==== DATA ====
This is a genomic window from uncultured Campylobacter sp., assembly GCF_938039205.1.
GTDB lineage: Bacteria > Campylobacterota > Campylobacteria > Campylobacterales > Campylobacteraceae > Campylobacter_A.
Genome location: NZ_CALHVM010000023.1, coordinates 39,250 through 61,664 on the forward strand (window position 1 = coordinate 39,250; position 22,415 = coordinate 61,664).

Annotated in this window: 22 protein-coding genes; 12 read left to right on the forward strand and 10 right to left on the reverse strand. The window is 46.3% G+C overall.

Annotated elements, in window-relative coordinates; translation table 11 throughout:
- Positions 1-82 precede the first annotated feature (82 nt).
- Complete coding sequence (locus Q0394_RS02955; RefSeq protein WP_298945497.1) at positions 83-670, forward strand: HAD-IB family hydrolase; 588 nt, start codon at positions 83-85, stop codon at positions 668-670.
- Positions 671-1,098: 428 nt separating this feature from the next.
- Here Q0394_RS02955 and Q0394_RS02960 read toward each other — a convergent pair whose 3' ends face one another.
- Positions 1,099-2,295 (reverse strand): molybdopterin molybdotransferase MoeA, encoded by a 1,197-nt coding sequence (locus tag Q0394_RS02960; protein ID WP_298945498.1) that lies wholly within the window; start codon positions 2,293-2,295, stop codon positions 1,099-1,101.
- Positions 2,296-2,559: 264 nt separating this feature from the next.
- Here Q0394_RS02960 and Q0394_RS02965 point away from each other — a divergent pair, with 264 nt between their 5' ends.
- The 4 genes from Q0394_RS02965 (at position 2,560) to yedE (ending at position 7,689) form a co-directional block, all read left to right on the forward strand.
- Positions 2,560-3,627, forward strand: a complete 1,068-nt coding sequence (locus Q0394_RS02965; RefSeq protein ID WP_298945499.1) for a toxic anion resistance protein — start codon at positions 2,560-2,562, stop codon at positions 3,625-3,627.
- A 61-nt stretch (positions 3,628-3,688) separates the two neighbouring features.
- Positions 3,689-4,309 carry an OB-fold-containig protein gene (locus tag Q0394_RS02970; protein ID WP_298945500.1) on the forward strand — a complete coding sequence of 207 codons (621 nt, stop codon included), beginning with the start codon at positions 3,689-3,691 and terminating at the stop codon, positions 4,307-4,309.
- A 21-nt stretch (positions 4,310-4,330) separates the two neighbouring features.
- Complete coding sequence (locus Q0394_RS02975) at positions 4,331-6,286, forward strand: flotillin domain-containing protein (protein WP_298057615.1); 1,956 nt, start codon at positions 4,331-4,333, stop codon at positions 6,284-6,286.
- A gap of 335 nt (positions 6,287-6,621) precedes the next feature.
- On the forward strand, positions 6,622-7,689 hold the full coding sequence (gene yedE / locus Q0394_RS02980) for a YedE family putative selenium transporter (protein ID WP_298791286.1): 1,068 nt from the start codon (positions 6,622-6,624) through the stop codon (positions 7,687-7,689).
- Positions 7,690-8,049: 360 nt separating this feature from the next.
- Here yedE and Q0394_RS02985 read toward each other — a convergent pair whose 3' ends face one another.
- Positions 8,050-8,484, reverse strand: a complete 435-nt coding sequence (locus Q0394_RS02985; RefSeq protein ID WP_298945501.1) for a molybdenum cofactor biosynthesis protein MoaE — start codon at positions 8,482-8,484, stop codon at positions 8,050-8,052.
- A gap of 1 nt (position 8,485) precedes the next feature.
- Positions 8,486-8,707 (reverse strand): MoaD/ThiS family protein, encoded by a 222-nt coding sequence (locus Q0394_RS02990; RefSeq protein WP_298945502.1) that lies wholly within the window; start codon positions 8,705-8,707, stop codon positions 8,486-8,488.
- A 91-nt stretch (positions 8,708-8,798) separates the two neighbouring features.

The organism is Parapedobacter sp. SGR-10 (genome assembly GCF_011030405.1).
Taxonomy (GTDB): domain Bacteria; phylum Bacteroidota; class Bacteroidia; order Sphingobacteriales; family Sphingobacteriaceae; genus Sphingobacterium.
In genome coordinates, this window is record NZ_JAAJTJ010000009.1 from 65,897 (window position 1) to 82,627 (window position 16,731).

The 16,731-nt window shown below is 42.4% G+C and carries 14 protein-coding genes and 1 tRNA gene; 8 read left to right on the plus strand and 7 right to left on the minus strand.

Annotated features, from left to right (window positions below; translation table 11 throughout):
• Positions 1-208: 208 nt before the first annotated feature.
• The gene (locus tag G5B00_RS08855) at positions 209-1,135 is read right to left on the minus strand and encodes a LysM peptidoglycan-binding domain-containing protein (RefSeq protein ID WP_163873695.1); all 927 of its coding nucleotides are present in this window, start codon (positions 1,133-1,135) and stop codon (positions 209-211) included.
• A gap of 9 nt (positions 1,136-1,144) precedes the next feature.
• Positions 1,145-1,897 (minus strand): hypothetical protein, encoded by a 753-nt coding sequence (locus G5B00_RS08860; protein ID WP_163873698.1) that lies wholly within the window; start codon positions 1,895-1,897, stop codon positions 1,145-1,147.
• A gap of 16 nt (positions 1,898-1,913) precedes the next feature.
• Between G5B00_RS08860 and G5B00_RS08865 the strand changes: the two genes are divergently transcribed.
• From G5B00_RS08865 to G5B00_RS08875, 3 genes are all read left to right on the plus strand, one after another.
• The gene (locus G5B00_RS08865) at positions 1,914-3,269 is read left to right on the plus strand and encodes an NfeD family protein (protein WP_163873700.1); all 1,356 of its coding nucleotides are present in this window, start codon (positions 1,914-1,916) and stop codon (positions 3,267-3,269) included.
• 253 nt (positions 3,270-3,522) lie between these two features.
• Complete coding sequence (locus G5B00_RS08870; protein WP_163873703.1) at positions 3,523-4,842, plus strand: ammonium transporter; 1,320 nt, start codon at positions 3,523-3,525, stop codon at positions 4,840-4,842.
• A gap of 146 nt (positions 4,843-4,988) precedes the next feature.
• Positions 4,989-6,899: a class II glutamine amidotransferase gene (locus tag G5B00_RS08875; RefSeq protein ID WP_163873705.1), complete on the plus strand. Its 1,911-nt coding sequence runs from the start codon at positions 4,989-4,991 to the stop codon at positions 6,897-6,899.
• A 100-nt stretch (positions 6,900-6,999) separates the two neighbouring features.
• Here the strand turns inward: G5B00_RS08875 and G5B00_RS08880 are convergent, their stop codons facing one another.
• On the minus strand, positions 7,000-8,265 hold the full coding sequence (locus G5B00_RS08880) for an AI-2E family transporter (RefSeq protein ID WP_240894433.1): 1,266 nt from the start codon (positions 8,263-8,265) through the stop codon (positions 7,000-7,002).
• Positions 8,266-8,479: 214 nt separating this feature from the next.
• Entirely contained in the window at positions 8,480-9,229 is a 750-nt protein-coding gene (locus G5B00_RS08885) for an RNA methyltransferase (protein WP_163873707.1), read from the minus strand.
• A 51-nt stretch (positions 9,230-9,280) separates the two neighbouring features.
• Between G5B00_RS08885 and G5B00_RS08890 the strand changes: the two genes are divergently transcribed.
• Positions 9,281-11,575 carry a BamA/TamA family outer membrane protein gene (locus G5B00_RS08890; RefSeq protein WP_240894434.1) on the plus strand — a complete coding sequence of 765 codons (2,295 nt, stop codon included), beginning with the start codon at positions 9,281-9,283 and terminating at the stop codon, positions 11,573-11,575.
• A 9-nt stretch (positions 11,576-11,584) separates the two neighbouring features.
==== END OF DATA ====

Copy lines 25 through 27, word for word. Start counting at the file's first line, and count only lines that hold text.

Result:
- Positions 8,486-8,707 (reverse strand): MoaD/ThiS family protein, encoded by a 222-nt coding sequence (locus Q0394_RS02990; RefSeq protein WP_298945502.1) that lies wholly within the window; start codon positions 8,705-8,707, stop codon positions 8,486-8,488.
- A 91-nt stretch (positions 8,708-8,798) separates the two neighbouring features.

The organism is Parapedobacter sp. SGR-10 (genome assembly GCF_011030405.1).